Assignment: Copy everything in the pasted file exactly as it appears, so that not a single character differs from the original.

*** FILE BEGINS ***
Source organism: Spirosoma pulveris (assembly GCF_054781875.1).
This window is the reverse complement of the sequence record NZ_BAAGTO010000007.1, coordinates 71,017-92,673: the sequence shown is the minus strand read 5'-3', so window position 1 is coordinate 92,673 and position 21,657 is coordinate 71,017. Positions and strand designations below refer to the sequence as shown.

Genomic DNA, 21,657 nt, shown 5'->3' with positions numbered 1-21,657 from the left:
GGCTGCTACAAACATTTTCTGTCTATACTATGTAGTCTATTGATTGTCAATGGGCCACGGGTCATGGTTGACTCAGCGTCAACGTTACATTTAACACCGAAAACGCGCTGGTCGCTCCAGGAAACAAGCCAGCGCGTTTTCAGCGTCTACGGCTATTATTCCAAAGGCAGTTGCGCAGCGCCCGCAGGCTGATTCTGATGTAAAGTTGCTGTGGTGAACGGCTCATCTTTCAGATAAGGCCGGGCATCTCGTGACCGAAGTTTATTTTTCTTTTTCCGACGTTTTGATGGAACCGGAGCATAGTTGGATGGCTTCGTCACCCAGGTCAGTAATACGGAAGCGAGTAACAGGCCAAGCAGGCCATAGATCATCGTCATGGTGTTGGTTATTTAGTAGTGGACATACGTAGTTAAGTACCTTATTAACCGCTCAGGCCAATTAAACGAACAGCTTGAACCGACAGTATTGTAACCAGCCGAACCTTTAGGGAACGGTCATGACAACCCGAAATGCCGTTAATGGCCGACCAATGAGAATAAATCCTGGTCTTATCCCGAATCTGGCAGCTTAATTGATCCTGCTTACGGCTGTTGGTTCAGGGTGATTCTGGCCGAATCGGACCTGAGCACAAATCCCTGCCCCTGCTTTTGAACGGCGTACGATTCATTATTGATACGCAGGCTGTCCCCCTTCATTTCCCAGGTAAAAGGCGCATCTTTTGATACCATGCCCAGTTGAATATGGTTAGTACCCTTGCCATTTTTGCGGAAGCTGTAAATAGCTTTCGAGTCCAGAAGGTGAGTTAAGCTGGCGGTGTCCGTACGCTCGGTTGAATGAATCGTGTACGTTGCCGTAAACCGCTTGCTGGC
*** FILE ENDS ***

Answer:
Source organism: Spirosoma pulveris (assembly GCF_054781875.1).
This window is the reverse complement of the sequence record NZ_BAAGTO010000007.1, coordinates 71,017-92,673: the sequence shown is the minus strand read 5'-3', so window position 1 is coordinate 92,673 and position 21,657 is coordinate 71,017. Positions and strand designations below refer to the sequence as shown.

Genomic DNA, 21,657 nt, shown 5'->3' with positions numbered 1-21,657 from the left:
GGCTGCTACAAACATTTTCTGTCTATACTATGTAGTCTATTGATTGTCAATGGGCCACGGGTCATGGTTGACTCAGCGTCAACGTTACATTTAACACCGAAAACGCGCTGGTCGCTCCAGGAAACAAGCCAGCGCGTTTTCAGCGTCTACGGCTATTATTCCAAAGGCAGTTGCGCAGCGCCCGCAGGCTGATTCTGATGTAAAGTTGCTGTGGTGAACGGCTCATCTTTCAGATAAGGCCGGGCATCTCGTGACCGAAGTTTATTTTTCTTTTTCCGACGTTTTGATGGAACCGGAGCATAGTTGGATGGCTTCGTCACCCAGGTCAGTAATACGGAAGCGAGTAACAGGCCAAGCAGGCCATAGATCATCGTCATGGTGTTGGTTATTTAGTAGTGGACATACGTAGTTAAGTACCTTATTAACCGCTCAGGCCAATTAAACGAACAGCTTGAACCGACAGTATTGTAACCAGCCGAACCTTTAGGGAACGGTCATGACAACCCGAAATGCCGTTAATGGCCGACCAATGAGAATAAATCCTGGTCTTATCCCGAATCTGGCAGCTTAATTGATCCTGCTTACGGCTGTTGGTTCAGGGTGATTCTGGCCGAATCGGACCTGAGCACAAATCCCTGCCCCTGCTTTTGAACGGCGTACGATTCATTATTGATACGCAGGCTGTCCCCCTTCATTTCCCAGGTAAAAGGCGCATCTTTTGATACCATGCCCAGTTGAATATGGTTAGTACCCTTGCCATTTTTGCGGAAGCTGTAAATAGCTTTCGAGTCCAGAAGGTGAGTTAAGCTGGCGGTGTCCGTACGCTCGGTTGAATGAATCGTGTACGTTGCCGTAAACCGCTTGCTGGC